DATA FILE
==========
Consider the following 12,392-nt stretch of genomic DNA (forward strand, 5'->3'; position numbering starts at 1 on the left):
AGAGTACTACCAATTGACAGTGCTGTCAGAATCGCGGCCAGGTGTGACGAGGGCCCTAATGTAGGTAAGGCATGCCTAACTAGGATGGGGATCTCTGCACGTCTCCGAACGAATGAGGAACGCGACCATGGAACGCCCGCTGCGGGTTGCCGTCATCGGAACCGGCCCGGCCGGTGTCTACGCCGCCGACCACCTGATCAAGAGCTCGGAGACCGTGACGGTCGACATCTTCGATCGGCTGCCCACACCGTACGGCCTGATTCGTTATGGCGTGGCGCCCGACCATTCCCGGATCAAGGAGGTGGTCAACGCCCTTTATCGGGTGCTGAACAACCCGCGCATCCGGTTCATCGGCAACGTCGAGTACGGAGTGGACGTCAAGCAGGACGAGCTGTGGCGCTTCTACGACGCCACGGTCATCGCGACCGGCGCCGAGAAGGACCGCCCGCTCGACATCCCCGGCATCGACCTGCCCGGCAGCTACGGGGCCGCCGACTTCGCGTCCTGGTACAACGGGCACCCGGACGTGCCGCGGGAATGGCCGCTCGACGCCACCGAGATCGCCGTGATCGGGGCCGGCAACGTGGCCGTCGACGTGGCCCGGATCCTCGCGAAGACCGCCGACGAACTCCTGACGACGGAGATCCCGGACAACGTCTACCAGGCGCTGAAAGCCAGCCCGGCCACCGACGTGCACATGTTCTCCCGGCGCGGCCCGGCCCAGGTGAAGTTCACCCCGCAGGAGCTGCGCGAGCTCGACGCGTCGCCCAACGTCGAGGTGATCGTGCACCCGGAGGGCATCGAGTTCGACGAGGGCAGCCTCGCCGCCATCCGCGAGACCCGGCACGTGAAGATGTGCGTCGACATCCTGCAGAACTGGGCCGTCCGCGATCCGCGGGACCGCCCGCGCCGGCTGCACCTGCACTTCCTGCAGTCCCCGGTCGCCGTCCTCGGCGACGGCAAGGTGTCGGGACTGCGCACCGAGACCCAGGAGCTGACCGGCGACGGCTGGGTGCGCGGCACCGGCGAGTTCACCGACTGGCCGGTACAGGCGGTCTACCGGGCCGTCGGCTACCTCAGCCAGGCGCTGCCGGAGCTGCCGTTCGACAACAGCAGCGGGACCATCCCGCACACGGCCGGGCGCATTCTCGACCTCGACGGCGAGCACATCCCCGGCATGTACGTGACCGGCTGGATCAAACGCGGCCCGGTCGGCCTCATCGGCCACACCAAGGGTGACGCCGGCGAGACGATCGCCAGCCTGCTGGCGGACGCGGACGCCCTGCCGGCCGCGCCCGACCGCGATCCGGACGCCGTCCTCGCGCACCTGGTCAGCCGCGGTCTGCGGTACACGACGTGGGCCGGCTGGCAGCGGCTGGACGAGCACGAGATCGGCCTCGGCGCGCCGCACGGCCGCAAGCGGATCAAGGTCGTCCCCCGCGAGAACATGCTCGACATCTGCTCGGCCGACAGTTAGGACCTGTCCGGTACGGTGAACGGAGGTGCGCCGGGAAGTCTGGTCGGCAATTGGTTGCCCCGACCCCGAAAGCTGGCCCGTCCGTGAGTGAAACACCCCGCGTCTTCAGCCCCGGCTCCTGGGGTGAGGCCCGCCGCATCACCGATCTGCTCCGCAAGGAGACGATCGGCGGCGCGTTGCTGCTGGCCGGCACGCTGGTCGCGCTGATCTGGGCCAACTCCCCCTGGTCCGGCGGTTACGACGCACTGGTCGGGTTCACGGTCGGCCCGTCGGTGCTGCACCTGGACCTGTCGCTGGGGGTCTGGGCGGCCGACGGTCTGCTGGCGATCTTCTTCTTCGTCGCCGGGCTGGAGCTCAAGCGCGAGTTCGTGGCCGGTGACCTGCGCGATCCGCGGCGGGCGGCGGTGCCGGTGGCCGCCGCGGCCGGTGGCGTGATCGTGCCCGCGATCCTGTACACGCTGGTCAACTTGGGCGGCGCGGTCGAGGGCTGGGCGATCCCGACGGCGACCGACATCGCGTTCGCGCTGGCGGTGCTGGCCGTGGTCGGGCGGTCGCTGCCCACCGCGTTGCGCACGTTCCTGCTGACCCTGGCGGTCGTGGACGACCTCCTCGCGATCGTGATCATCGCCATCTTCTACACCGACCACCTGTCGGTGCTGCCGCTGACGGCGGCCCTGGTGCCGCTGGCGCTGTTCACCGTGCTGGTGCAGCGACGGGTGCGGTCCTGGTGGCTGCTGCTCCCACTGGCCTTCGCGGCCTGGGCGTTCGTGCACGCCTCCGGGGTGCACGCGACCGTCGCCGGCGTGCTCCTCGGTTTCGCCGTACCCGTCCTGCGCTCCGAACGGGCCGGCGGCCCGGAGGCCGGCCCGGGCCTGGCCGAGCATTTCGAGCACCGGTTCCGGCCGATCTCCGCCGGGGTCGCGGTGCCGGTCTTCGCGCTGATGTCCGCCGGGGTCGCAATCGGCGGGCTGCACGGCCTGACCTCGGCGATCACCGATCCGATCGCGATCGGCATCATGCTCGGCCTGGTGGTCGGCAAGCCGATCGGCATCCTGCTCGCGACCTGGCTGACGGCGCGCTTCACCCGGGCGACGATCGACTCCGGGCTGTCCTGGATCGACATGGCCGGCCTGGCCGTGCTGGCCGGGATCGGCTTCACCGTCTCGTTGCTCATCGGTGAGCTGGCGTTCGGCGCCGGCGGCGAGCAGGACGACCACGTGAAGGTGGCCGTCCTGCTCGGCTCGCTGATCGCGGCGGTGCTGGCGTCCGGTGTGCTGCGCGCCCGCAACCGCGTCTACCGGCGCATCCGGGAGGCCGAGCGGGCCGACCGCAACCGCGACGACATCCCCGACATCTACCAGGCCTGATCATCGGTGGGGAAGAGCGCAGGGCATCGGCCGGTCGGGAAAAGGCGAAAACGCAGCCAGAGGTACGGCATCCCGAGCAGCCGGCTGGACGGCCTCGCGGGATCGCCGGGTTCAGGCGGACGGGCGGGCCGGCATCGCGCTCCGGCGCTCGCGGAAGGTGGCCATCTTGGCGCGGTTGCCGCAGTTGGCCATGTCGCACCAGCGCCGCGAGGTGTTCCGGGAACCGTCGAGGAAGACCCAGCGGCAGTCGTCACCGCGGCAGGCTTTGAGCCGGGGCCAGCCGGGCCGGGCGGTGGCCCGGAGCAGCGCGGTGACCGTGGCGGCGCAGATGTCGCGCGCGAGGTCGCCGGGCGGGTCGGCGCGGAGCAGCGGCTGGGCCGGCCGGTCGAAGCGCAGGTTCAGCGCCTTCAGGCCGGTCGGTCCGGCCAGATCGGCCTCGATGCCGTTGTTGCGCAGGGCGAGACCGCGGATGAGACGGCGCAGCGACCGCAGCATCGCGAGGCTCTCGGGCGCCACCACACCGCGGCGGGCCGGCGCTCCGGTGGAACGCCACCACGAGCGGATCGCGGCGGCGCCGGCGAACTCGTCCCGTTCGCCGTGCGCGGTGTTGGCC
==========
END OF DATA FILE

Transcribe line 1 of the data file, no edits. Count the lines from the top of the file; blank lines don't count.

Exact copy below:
Consider the following 12,392-nt stretch of genomic DNA (forward strand, 5'->3'; position numbering starts at 1 on the left):